During the Second World War the building was used for Sunday Concerts featuring various stars of screen and stage including a young Julie Andrews and when the Halle was bombed out of The Free Trade Hall in 1940, the Longford played host to the dislodged orchestra under Sir John Barborelli.

23a3ce6d39fffecfc228d868d960feb1--deco-cinema-manchester-england13046726833_b0a2d3fdda

In August 1950, the Cinema was purchased by the Essoldo Circuit, who renamed the building ‘The Stretford Essoldo’ and who continued to run the cinema for about fifteen years, however the television revolution of the late 1950’s and early 1960’s knocked the bottom from the cinema industry and the decision was taken to close the Essoldo in 1965.
The building was put on the Market and purchased by The Ladbrokes Company who reopened it as a bingo hall.

IMG_057320180506_124434
In 1979, Trafford Council were widening Chester Road into a duel carriageway and Compulsory Purchase Orders were put on all the buildings nearby. St Ann’s Church and The Bingo Hall were exempt, but were forced to give up their frontal land. The council bulldozers moved in and demolished the front of the old Cinema, leaving the remaining architecture unbalanced and incomplete.
On the 23rd June 1986 the site was acquired by ‘The Rank Group’, who reopened the old cinema as ‘The Top Rank Club’. They were responsible for the painting of the exterior tiled façade in its distasteful primary colours. The building was listed in the mid 1990’s by The English Heritage but due to falling profits The Rank Group closed the Club in 1995 and it was eventually sold in January 1997 to a business man from Sale. Since that date various plans have been put forward for its future including a gym and health club however nothing has come to pass as yet.

8842599301_80f714d2bb_blarge

The Pyramid Theatre

Located in Sale, Cheshire, now part of Greater Manchester. Designed by the famous British cinema architectural firm, Drury & Gomersall, the Pyramid Theatre is a classic example of an Egyptian-style cinema in Britain and had a 1,940 seating capacity.

outpysa

The frontage although not particularly Egyptian in overall design does have various Egyptian style mouldings and fluted pillars. Internally, the Egyptian theme was again largely mouldings and finishes like Graumans Egyptian Theatre in Hollywood. The theme was included in the specially designed Christie Organ, which is currently installed in the Blue Coat School in Oldham.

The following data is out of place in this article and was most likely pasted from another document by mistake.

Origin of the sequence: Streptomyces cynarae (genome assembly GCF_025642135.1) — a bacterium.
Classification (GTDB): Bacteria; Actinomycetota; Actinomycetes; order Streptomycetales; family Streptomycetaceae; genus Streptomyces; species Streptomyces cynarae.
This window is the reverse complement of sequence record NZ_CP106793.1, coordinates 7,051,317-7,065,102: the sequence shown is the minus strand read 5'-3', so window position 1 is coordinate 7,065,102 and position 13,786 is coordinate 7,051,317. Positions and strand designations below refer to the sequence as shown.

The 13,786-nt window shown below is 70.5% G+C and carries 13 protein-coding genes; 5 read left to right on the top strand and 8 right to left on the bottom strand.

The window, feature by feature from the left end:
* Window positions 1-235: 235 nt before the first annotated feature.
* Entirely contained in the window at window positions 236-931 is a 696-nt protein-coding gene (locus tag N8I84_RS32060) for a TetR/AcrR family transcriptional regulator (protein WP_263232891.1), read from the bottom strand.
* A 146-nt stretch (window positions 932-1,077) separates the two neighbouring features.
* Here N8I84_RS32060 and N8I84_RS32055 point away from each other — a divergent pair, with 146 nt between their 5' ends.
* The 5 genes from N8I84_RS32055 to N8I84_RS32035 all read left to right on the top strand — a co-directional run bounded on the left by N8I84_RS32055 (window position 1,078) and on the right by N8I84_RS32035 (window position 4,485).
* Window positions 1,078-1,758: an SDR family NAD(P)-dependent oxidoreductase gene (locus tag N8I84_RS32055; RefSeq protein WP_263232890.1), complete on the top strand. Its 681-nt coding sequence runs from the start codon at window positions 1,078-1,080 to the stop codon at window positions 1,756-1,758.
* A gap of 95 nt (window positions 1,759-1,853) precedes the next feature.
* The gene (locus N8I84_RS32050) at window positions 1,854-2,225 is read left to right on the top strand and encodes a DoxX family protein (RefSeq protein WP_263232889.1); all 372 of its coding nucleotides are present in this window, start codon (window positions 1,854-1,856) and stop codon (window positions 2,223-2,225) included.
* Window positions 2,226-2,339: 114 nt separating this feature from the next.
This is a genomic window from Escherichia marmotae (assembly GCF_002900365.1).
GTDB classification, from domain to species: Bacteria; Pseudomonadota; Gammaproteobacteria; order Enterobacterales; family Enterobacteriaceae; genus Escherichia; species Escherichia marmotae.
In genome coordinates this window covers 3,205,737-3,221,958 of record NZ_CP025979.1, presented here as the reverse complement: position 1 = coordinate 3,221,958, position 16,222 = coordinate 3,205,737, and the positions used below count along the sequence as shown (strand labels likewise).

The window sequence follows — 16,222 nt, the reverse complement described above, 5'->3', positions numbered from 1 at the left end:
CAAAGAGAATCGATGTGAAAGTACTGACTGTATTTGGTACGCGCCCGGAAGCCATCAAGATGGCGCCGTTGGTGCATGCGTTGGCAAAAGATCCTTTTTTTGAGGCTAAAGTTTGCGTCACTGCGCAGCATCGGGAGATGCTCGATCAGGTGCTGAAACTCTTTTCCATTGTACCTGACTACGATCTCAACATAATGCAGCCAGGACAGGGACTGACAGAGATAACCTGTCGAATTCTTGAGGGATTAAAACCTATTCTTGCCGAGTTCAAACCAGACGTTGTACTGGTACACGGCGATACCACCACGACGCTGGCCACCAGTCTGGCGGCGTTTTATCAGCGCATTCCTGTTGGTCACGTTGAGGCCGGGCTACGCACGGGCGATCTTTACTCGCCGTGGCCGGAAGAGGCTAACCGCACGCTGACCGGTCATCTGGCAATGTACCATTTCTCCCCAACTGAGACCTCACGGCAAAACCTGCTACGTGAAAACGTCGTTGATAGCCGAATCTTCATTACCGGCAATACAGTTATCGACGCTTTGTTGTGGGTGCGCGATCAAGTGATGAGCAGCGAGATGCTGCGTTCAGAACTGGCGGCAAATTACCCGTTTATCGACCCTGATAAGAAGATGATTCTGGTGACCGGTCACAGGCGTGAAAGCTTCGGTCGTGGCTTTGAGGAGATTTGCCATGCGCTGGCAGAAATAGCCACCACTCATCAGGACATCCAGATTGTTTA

The Pyramid Theatre changed hands a couple of times between its opening on 24th February 1934 and 21st December 1942 when it was taken over by Oscar Deutsch’s Odeon Theatres Ltd. chain. It was re-named Odeon on 18th June 1945.

odsastr

In 1981, the Rank Organisation closed 29 of its Odeon cinemas and the lease for the Odeon Sale was bought by the Tatton Cinemas group and it was re-named Tatton Cinema. Stage shows returned to the theatre, however the runing costs caused the lease to revert to Rank in 1984 and the building was closed.

The cinema was purchased by Trafford Borough council for £200,000, but by 1987 the costs to the council were estimated at £1.5 million. A campaign was started to save it from demolition.

In 1988, it was advertised for sale by tender and by 1990 the cinema was converted into an American themed nightclub, known as JFK’s.

20180506_13225920180506_133111

The nightclub closed around 2001 and the auditorium was transformed into a franchised L.A. Fitness Centre, using a former front stalls exit as its entrance. The main entrance and foyers are currently unused. In 2013 it became a Sports Direct Fitness Club.

Undoubtedly the most splendid cinema in Sale was the Pyramid on Washway Road; this was designed by Drury and Gomersall in an “Egyptian” style, hence the name. The Pyramid was built 1933-4 to seat 2,000 at a cost of £70,000. The building included a first-floor cafe advertised as the “rendezvous for discerning folk” and, flanking the cinema, two rows of shops were built in a style which harmonised with the nearby Post Office.

IMG_0597

“Once built, the Pyramid then needed a license to open; the magistrates refused this after opposition from, among others, the Palace and Savoy cinemas and the Regal, Altrincham. A protest meeting was organised by a local committee, which included the vicar of St. Paul’s. The meeting was a success, as the Pyramid’s 2,000 seating capacity was filled and another 2,000 gathered outside; a petition had attracted 18,000 signatures.

“The result was that a license was then granted and the Pyramid was opened for its first public performance on Monday, February 26, 1934 with a film and stage show. It is a cinema typical of prosperous suburbia of the 1930s and was built with a spacious car park. The Pyramid was bought by Rank in 1941 and, later, became an Odeon cinema. The Odeon showed its last film in October 1981; the cinema was sold and later re-opened as the Tatton, finally closing in 1984.”

IMG_0592IMG_0589